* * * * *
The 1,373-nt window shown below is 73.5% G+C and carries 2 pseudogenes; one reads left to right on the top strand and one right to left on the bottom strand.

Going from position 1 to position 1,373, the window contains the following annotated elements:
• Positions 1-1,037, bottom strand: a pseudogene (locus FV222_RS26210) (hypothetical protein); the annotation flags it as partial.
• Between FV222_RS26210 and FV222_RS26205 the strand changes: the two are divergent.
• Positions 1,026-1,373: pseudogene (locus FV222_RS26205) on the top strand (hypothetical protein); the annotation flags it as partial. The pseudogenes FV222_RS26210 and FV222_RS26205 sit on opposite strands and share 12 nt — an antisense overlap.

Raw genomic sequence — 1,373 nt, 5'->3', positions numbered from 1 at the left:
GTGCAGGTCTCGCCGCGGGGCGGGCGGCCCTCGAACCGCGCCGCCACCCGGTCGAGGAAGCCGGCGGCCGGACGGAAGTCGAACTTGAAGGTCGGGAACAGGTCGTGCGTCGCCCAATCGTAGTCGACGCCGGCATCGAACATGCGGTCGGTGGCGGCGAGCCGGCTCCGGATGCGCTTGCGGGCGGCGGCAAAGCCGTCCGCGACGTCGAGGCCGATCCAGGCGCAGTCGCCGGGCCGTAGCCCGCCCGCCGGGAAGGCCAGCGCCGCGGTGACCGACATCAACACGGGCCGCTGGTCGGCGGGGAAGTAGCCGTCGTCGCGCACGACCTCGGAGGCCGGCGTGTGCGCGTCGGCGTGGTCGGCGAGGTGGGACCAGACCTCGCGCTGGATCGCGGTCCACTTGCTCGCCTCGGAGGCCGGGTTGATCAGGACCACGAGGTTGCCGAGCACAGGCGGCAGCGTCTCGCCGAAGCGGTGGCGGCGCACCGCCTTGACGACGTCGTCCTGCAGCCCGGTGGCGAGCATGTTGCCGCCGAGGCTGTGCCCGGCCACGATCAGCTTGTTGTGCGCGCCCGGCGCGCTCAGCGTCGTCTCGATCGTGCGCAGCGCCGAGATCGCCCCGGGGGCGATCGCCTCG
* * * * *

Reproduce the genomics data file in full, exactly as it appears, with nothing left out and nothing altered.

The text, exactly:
The 1,373-nt window shown below is 73.5% G+C and carries 2 pseudogenes; one reads left to right on the top strand and one right to left on the bottom strand.

Going from position 1 to position 1,373, the window contains the following annotated elements:
• Positions 1-1,037, bottom strand: a pseudogene (locus FV222_RS26210) (hypothetical protein); the annotation flags it as partial.
• Between FV222_RS26210 and FV222_RS26205 the strand changes: the two are divergent.
• Positions 1,026-1,373: pseudogene (locus FV222_RS26205) on the top strand (hypothetical protein); the annotation flags it as partial. The pseudogenes FV222_RS26210 and FV222_RS26205 sit on opposite strands and share 12 nt — an antisense overlap.

Raw genomic sequence — 1,373 nt, 5'->3', positions numbered from 1 at the left:
GTGCAGGTCTCGCCGCGGGGCGGGCGGCCCTCGAACCGCGCCGCCACCCGGTCGAGGAAGCCGGCGGCCGGACGGAAGTCGAACTTGAAGGTCGGGAACAGGTCGTGCGTCGCCCAATCGTAGTCGACGCCGGCATCGAACATGCGGTCGGTGGCGGCGAGCCGGCTCCGGATGCGCTTGCGGGCGGCGGCAAAGCCGTCCGCGACGTCGAGGCCGATCCAGGCGCAGTCGCCGGGCCGTAGCCCGCCCGCCGGGAAGGCCAGCGCCGCGGTGACCGACATCAACACGGGCCGCTGGTCGGCGGGGAAGTAGCCGTCGTCGCGCACGACCTCGGAGGCCGGCGTGTGCGCGTCGGCGTGGTCGGCGAGGTGGGACCAGACCTCGCGCTGGATCGCGGTCCACTTGCTCGCCTCGGAGGCCGGGTTGATCAGGACCACGAGGTTGCCGAGCACAGGCGGCAGCGTCTCGCCGAAGCGGTGGCGGCGCACCGCCTTGACGACGTCGTCCTGCAGCCCGGTGGCGAGCATGTTGCCGCCGAGGCTGTGCCCGGCCACGATCAGCTTGTTGTGCGCGCCCGGCGCGCTCAGCGTCGTCTCGATCGTGCGCAGCGCCGAGATCGCCCCGGGGGCGATCGCCTCG